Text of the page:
'It’s long overdue': Family of slain teen, King County Sheriff to seek officer body cams together
A settlement between the King County Sheriff’s Office and the family of a 17-year-old killed by deputies went beyond money.
MiChance Dunlap-Gittens's parents and the sheriff agreed to “explore a partnership” to advocate for body cams and in-car video for the agency.
Dunlap-Gittens was shot by King County deputies in 2017 during a botched sting operation.
Attorney James Bible, who represents his family, said whether video footage would have made a difference in understanding Dunlap-Gittens’ death is hard to tell. But Bible said video is an important tool, as in the death of Ahmaud Arbery in Georgia, where arrests were delayed by months and occurred only after cellphone video of the shooting became public.
“And without the video in that case, I think that case would be treated differently than the national attention it’s actually getting,” Bible said.
Last week, the King County Sheriff’s Office agreed to pay Dunlap-Gittens’ family $2.25 million to settle a federal lawsuit. As part of the settlement, King County apologized “for the loss of life,” and both parties promised to move forward and “focus on opportunities for improvement in police practices.”
“Essentially this partnership represents that we still have a lot of work to do,” Bible said.
He said King County is not the only agency without video cameras. But in contrast, Seattle police have had in-car video since 2007 and body-worn cameras since 2016.
“It’s long overdue,” Bible said. “And frankly, the people of King County need to be pushing for it collectively.”
King County Sheriff Mitzi Johanknecht said she is one of the people pushing for video. She said that it’s been a priority for her since she was elected in 2017, and that she hopes the King County Council will fund body cameras and in-car video systems this year, even if money is tight during the coronavirus pandemic.
“It is going to be tough times” in terms of funding, she said. “But I also think you get another angle that is important to present when doing investigations, when showing the good work of law enforcement, and then also providing transparency to the community.”
Johanknecht said the push for video is already underway at the Sheriff's Office, with support from Executive Dow Constantine and the county’s risk manager.
“We have the project manager working on this for us to look at the different technologies available now," Johanknecht said.
She said her office will put forward a budget proposal this summer, and that she’ll discuss these plans with the Dunlap-Gittens family and with her officers as soon as conditions permit.
“The next steps happen when we get into some form of being able to meet in person again with proper social distancing, and just have some conversations," she said. "I have to do that not only with the Dunlap-Gittens family but internally as these things that affect working conditions have to be negotiated."
The current contract for the King County Police Officers’ Guild expires at the end of 2021; negotiations are scheduled to begin in the middle of next year.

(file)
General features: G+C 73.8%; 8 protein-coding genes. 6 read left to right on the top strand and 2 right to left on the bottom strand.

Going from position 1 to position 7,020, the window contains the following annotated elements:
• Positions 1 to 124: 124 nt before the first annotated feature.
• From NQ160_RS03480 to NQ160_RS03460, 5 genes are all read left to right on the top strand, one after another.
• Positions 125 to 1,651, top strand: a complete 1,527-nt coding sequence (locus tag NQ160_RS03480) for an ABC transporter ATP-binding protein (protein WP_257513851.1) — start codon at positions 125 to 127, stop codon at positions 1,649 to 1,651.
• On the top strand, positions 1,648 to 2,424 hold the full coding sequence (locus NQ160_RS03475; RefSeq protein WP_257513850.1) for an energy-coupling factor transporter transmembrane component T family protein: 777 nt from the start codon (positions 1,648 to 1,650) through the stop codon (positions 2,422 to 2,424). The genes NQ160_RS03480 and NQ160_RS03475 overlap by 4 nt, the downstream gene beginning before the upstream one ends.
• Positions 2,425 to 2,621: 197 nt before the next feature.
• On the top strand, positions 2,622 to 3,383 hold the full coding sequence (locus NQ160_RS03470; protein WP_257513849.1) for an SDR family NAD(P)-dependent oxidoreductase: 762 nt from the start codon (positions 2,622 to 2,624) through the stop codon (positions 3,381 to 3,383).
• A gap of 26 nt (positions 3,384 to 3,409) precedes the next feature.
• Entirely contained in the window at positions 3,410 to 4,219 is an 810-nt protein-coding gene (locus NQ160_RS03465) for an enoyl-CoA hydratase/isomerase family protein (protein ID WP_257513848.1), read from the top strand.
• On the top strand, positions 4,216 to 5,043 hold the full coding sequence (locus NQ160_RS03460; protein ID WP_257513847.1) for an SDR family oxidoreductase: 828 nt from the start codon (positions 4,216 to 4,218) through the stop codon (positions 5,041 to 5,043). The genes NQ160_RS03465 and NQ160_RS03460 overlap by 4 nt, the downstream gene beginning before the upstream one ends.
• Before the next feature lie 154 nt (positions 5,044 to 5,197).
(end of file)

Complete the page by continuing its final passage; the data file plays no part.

Lynnette Buffington, executive director for the Washington Fraternal Order of Police, said the cost of getting, storing and redacting video is significant. But she called the settlement provisions around cameras an interesting development.
“By and large, law enforcement officers are doing the right thing and acting with the best of intentions, so anything that creates transparency, be it a body cam or a dash cam, certainly helps reinforce that, and provides excellent material for training,” she said.
Buffington added that while some officers are initially uncomfortable with the idea of cameras, “ultimately they appreciate the transparency it offers.”
King County’s Office of Law Enforcement Oversight has recommended changes to Sheriff’s Office procedures in the wake of Dunlap-Gittens’ shooting. In the settlement, the Sheriff’s Office agrees to present its formal response to the recommendations to Dunlap-Gittens’ parents before making it public.
“I was very grateful to the Dunlap-Gittens parents that they wanted to make sure that there were reforms included in the resolution of this tragedy,” said Deborah Jacobs, director of the Office of Law Enforcement Oversight.
She said it will be "a heavy lift" to develop the funding and policies for video technology this year. For example, she said, the policies must address when officers have discretion to turn the cameras off.
But she said there is a path forward.
“If economics are the obstacle to body cams,” Jacobs said. "We could certainly start a pilot and dip a toe in, and build from there to see what’s possible once it’s bargained.”
Speaking before the King County Council this past February, Frank Gittens said that when he saw police on the street growing up in Brooklyn, “I looked at them as superheroes.”
But his son’s death convinced him of deep problems within the culture of law enforcement.
“I think, ‘how did it happen to me?’” he said. “I want to be here now, and after, to help families and help kids not have to go through this ever again.”